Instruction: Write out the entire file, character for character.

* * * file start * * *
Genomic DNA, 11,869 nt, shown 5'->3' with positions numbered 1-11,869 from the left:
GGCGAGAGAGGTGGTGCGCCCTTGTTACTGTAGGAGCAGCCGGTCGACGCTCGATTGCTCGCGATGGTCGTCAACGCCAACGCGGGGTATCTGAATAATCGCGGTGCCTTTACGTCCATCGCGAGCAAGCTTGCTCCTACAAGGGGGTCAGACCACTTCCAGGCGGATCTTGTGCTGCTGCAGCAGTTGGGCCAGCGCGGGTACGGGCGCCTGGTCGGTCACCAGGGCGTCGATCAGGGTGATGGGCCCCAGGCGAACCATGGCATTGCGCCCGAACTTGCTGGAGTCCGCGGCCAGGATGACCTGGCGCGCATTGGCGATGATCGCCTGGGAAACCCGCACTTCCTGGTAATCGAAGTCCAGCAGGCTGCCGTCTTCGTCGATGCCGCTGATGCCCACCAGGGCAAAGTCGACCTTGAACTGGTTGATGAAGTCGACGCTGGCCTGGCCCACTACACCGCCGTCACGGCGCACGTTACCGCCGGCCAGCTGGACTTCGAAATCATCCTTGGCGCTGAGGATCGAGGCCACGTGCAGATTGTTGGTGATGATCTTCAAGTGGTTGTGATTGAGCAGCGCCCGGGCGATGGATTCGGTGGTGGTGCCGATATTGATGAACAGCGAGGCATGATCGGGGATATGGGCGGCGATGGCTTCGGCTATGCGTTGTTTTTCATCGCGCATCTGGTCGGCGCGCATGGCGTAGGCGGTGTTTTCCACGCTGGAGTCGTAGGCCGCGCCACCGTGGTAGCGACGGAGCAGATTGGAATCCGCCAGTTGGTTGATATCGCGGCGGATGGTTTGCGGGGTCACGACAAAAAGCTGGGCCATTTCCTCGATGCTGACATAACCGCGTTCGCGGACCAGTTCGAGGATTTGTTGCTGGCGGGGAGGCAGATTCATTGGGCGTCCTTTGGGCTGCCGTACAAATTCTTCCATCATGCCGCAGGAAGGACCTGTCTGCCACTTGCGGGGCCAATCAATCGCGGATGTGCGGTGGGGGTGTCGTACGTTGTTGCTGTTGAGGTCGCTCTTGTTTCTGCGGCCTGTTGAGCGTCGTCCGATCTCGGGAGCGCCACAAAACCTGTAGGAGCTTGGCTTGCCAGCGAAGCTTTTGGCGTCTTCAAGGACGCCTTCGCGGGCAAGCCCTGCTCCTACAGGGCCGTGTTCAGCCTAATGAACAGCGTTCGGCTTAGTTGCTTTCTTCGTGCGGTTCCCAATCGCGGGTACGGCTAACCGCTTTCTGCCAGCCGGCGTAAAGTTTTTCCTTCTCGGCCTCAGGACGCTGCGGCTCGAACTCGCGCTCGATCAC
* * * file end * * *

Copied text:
Genomic DNA, 11,869 nt, shown 5'->3' with positions numbered 1-11,869 from the left:
GGCGAGAGAGGTGGTGCGCCCTTGTTACTGTAGGAGCAGCCGGTCGACGCTCGATTGCTCGCGATGGTCGTCAACGCCAACGCGGGGTATCTGAATAATCGCGGTGCCTTTACGTCCATCGCGAGCAAGCTTGCTCCTACAAGGGGGTCAGACCACTTCCAGGCGGATCTTGTGCTGCTGCAGCAGTTGGGCCAGCGCGGGTACGGGCGCCTGGTCGGTCACCAGGGCGTCGATCAGGGTGATGGGCCCCAGGCGAACCATGGCATTGCGCCCGAACTTGCTGGAGTCCGCGGCCAGGATGACCTGGCGCGCATTGGCGATGATCGCCTGGGAAACCCGCACTTCCTGGTAATCGAAGTCCAGCAGGCTGCCGTCTTCGTCGATGCCGCTGATGCCCACCAGGGCAAAGTCGACCTTGAACTGGTTGATGAAGTCGACGCTGGCCTGGCCCACTACACCGCCGTCACGGCGCACGTTACCGCCGGCCAGCTGGACTTCGAAATCATCCTTGGCGCTGAGGATCGAGGCCACGTGCAGATTGTTGGTGATGATCTTCAAGTGGTTGTGATTGAGCAGCGCCCGGGCGATGGATTCGGTGGTGGTGCCGATATTGATGAACAGCGAGGCATGATCGGGGATATGGGCGGCGATGGCTTCGGCTATGCGTTGTTTTTCATCGCGCATCTGGTCGGCGCGCATGGCGTAGGCGGTGTTTTCCACGCTGGAGTCGTAGGCCGCGCCACCGTGGTAGCGACGGAGCAGATTGGAATCCGCCAGTTGGTTGATATCGCGGCGGATGGTTTGCGGGGTCACGACAAAAAGCTGGGCCATTTCCTCGATGCTGACATAACCGCGTTCGCGGACCAGTTCGAGGATTTGTTGCTGGCGGGGAGGCAGATTCATTGGGCGTCCTTTGGGCTGCCGTACAAATTCTTCCATCATGCCGCAGGAAGGACCTGTCTGCCACTTGCGGGGCCAATCAATCGCGGATGTGCGGTGGGGGTGTCGTACGTTGTTGCTGTTGAGGTCGCTCTTGTTTCTGCGGCCTGTTGAGCGTCGTCCGATCTCGGGAGCGCCACAAAACCTGTAGGAGCTTGGCTTGCCAGCGAAGCTTTTGGCGTCTTCAAGGACGCCTTCGCGGGCAAGCCCTGCTCCTACAGGGCCGTGTTCAGCCTAATGAACAGCGTTCGGCTTAGTTGCTTTCTTCGTGCGGTTCCCAATCGCGGGTACGGCTAACCGCTTTCTGCCAGCCGGCGTAAAGTTTTTCCTTCTCGGCCTCAGGACGCTGCGGCTCGAACTCGCGCTCGATCAC